Comcast will buy AT&T cable for $47 billion in stock and $25 billion in liabilities, creating a cable behemoth twice the size of AOL Time Warner, it was confirmed late Wednesday. Cox Communications and AOL-TW had also entertained hopes during the months-long bidding competition, but fell shy of the mark. Good news for Microsoft, which backed Comcast in hopes of seeing a Redmond-friendly custodian of all that wire and fiber, which will reach 22 million US residences and businesses. The joint custody arrangement has been worked out with AT&T's Michael Armstrong as Chairman of the new entity, and Comcast's Brian Roberts as its CEO. Armstrong, we may recall, allowed himself to be mesmerized by the New Economy hype and was given to giddy bouts of optimistic techno-patois in which he predicted many great things for AT&T Cable, few of which ever materialized. While Wall Street never quite approved of the IBM salesman turned corporate chairman, we reckon he's since learned that consumers can't, in fact, be forced to buy absolutely anything so long as it's marketed as 'technological'. He promised too much and delivered too little, like any consummate salesman. And like any master of that particular art form, his biggest dupe was often himself. So he paid $110 billion for AT&T Cable, and is now selling it for just over $70. The world didn't beat a path to AT&T's door, obviously because cable isn't a better mousetrap. It's good content and fast, cheap Internet access and well-maintained lines and competent customer service -- fundamentals where Comcast is at least good, and sometimes very good. This could end up some comfort to AT&T's @Home customers who have been switched and subsequently frustrated by Ma Cable's inadequate customer support and technical assistance. And as for Microsoft, it shares Armstrong's bizarre vision of shifting the locus of the Internet from the computer to the more comforting television, and has now got a giant provider with which it can do business. This too is unlikely to become a better mousetrap -- especially when consumers noodle out (or discover the hard way) what the near-future of digital rights management really means to their entertainment budgets -- but Hell, ya gotta dream. ®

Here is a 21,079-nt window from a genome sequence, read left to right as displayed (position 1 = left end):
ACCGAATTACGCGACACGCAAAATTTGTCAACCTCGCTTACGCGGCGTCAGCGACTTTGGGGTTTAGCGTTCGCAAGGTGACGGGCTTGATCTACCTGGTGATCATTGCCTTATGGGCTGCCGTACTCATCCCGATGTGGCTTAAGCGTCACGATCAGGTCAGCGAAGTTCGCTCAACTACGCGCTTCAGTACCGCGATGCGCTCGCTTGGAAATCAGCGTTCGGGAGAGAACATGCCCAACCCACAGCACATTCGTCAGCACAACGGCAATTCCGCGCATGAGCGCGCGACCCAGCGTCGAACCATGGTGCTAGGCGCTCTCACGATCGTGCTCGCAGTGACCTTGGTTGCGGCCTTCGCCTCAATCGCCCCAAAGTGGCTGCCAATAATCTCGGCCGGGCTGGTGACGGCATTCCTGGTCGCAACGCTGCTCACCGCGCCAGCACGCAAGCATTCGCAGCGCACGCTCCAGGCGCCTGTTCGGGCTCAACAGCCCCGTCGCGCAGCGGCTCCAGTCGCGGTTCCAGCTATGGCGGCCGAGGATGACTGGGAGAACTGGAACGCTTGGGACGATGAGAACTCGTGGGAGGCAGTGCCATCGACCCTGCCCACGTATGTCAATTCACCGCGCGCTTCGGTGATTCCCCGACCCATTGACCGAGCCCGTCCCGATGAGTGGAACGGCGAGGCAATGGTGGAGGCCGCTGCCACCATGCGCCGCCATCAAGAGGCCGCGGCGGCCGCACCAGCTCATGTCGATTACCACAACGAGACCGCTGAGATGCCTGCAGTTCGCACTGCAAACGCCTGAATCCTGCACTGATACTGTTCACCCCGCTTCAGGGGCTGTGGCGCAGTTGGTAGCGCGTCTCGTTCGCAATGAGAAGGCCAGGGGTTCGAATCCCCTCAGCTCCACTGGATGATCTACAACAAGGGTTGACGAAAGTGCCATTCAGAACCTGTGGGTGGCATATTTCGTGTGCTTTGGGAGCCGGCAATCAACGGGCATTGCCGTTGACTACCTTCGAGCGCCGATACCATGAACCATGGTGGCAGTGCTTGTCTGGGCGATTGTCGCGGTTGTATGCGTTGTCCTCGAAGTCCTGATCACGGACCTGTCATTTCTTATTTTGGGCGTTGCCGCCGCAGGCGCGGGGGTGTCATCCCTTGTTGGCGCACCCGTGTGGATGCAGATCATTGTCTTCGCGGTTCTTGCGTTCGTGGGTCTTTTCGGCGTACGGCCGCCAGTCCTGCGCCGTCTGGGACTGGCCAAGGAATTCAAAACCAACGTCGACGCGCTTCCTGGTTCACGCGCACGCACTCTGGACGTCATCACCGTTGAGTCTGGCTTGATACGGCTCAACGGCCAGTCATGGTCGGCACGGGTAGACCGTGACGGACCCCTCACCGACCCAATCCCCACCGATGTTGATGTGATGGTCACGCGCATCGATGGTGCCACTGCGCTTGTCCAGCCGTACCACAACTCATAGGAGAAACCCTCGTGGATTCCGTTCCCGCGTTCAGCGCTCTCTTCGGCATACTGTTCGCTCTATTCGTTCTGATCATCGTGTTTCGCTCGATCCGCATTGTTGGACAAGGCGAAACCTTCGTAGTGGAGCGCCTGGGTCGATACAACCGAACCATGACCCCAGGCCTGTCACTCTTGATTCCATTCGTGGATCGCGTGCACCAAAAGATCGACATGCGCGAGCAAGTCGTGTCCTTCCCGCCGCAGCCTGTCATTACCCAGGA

Thomas C Greene, 20 Dec 2001

PayPal spoof site sought credit details